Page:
plying is a fairly recent development for me. for a large chunk of my spinning career, i really didn’t want to ply. i’m not sure what the issue was, outside of pure laziness. i didn’t want to deal with it, i didn’t think that it mattered much, and frankly i just was too impatient to really want to mess with around with multiple plies.
i managed to get through a wool peddler’s shawl last summer with singles and decided that it was time to move on to plying. there’s a lot of advantages to plying singles- it makes for a stronger, more stable yarn with less pilling (though there are a lot of factors involved in pilling, admittedly).
i’ve been doing a ‘normal’ ply for about a year now. i’d spin two or three plies, store them on tennis balls, then wind a ply ball onto another tennis ball and ply the singles together. i had heard about chain plying as a method to ply yarn together to achieve a three ply yarn with one single, as well as maintain color seperation in the project.
i don’t care so much for the color seperation issues. i’m not all that concerned with barber poling. push comes to shove i can trade yarn i don’t like or over dye it, but my love of the fug is legendary so there’s rarely a yarn so ugly that i can’t use it for something. i try not to buy so little fiber that i can’t accomplish something with it, even if it’s just fingerless mitts (i like mitts).
the 3 ply with one single thing though intrigued me, because it would let me spin a thinner ply and theoretically achieve more yardage. the downside is that you have to make sure that you spin thinner since you can’t control the ply length through pre-seperating the fiber the way that you can with a more straightforward three ply (at least that’s what i’ve found). but it’s also faster and cuts a lot of steps.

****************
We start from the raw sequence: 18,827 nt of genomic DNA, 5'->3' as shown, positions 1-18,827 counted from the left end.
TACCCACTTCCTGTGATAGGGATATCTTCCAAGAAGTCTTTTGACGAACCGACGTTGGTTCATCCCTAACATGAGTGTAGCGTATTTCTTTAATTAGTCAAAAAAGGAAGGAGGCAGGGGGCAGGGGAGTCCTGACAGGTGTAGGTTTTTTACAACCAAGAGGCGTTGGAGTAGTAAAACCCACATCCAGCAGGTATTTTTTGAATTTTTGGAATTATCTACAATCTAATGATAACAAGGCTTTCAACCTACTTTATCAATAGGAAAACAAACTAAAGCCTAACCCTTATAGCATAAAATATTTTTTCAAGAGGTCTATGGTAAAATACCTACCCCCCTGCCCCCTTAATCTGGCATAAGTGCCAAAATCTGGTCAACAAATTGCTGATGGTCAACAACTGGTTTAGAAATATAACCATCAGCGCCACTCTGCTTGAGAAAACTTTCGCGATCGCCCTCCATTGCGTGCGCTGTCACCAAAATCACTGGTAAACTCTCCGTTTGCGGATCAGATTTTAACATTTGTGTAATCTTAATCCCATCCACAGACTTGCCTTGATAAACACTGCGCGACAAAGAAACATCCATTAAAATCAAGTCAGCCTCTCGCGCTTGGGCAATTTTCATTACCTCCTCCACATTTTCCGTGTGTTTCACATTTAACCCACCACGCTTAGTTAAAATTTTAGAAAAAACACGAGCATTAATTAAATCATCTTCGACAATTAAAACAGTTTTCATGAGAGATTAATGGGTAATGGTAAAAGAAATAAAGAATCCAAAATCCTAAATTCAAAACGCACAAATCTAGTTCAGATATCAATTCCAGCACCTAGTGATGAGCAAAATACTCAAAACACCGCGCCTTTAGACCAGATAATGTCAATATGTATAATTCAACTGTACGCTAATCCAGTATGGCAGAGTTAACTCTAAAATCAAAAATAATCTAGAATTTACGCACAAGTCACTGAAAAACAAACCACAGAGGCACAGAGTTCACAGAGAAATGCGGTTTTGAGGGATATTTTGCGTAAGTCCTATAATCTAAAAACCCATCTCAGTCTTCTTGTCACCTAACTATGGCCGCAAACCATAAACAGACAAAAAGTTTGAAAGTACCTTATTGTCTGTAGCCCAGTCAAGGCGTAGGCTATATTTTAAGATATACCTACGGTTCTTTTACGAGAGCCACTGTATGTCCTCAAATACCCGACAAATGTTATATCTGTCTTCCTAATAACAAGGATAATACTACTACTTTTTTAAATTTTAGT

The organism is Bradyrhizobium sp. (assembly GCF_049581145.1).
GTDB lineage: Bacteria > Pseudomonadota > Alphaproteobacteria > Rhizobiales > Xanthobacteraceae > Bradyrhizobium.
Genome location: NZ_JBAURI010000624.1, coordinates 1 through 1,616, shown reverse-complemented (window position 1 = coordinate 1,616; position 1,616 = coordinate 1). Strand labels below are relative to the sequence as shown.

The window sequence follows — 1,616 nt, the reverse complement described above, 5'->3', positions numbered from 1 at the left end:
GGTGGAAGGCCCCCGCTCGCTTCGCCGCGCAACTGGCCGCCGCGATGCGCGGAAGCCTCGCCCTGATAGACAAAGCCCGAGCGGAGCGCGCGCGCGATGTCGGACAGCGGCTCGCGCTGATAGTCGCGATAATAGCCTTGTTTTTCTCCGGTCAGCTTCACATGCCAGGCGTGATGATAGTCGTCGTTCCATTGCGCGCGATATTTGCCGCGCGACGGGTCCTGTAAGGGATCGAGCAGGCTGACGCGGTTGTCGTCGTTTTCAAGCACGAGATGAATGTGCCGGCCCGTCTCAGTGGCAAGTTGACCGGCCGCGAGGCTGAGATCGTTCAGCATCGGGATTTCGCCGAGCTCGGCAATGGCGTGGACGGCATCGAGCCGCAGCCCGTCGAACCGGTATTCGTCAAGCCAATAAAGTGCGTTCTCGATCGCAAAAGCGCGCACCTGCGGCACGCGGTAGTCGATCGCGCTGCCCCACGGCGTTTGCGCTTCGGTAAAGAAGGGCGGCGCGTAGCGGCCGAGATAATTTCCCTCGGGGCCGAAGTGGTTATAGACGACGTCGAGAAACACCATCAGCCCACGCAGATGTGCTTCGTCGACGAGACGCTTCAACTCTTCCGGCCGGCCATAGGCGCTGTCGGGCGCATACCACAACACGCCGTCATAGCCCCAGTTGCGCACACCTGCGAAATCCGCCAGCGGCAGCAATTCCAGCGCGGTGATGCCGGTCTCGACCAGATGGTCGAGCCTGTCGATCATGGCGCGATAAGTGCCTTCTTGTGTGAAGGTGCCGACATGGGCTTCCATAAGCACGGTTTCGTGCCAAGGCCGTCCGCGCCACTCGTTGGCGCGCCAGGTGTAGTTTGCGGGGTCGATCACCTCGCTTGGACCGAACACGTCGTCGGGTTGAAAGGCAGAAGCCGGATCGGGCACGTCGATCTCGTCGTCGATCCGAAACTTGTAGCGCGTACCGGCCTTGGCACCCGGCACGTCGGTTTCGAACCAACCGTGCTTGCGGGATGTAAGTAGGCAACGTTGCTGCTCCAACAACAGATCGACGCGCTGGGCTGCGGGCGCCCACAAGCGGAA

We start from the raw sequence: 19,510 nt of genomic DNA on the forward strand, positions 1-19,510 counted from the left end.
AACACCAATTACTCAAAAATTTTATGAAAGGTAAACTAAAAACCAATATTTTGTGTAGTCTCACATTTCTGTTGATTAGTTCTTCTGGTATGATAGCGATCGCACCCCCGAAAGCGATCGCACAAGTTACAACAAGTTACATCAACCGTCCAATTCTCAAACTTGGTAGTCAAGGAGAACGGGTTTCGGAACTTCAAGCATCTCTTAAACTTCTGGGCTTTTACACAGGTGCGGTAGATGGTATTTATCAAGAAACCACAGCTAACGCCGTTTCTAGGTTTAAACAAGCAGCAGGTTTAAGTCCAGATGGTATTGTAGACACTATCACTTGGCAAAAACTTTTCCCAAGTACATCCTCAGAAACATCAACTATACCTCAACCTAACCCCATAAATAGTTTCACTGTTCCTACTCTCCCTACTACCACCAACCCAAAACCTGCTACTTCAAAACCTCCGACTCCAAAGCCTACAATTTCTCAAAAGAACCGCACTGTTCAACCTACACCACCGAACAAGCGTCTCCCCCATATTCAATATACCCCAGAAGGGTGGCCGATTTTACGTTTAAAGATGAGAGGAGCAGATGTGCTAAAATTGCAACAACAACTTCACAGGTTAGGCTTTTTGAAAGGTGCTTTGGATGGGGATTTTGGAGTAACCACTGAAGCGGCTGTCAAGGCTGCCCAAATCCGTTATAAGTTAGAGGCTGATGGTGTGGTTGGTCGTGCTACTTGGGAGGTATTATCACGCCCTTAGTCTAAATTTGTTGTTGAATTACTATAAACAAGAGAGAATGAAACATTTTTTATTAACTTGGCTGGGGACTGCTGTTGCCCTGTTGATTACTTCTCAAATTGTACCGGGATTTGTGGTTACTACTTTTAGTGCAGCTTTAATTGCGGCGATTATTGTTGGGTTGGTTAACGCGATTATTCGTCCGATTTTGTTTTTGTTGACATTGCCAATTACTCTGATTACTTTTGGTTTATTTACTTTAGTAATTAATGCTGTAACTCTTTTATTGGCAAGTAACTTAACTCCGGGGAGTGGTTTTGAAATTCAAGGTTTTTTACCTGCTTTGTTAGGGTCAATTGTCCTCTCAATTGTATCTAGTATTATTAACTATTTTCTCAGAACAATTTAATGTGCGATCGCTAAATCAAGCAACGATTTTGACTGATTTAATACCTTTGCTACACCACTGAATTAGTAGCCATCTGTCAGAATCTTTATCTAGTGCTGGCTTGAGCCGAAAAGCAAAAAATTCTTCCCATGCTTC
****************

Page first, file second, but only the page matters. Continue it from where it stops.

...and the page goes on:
chain plying on a spindle is a lot more straightforward than what i thought it would be. it’s a fairly simple process- you start out by making a slip knot and pulling a loop through the knot like you’re starting a crochet chain. pulling the loop out as far as desired in a 90 degree angle, place the initial loop on the hook (don’t pull the first loop tight). holding the top of the loop in line with the active single, place the loop over the thumb of the non-dominant hand and add twist. when the twist has run the length of the three plies, wrap around the shaft and pull more of the active single through the loop to create the additional two singles. essentially, you are creating a massive crochet chain but you’re not tightening the loop down, you’re just laying the loop against the active single to create three threads and then twisting those three threads together.
i guess (in the sense that i’ve heard of it being done) to spin and ply in one process- you chain ply as you spin so that there is never just one single at any given time. however, i’ve been winding it onto a tennis ball and plying from there. i find it easier that way and seems to work just fine. chain plying also seems to work best with rested singles, so the ball method helps for storage as well.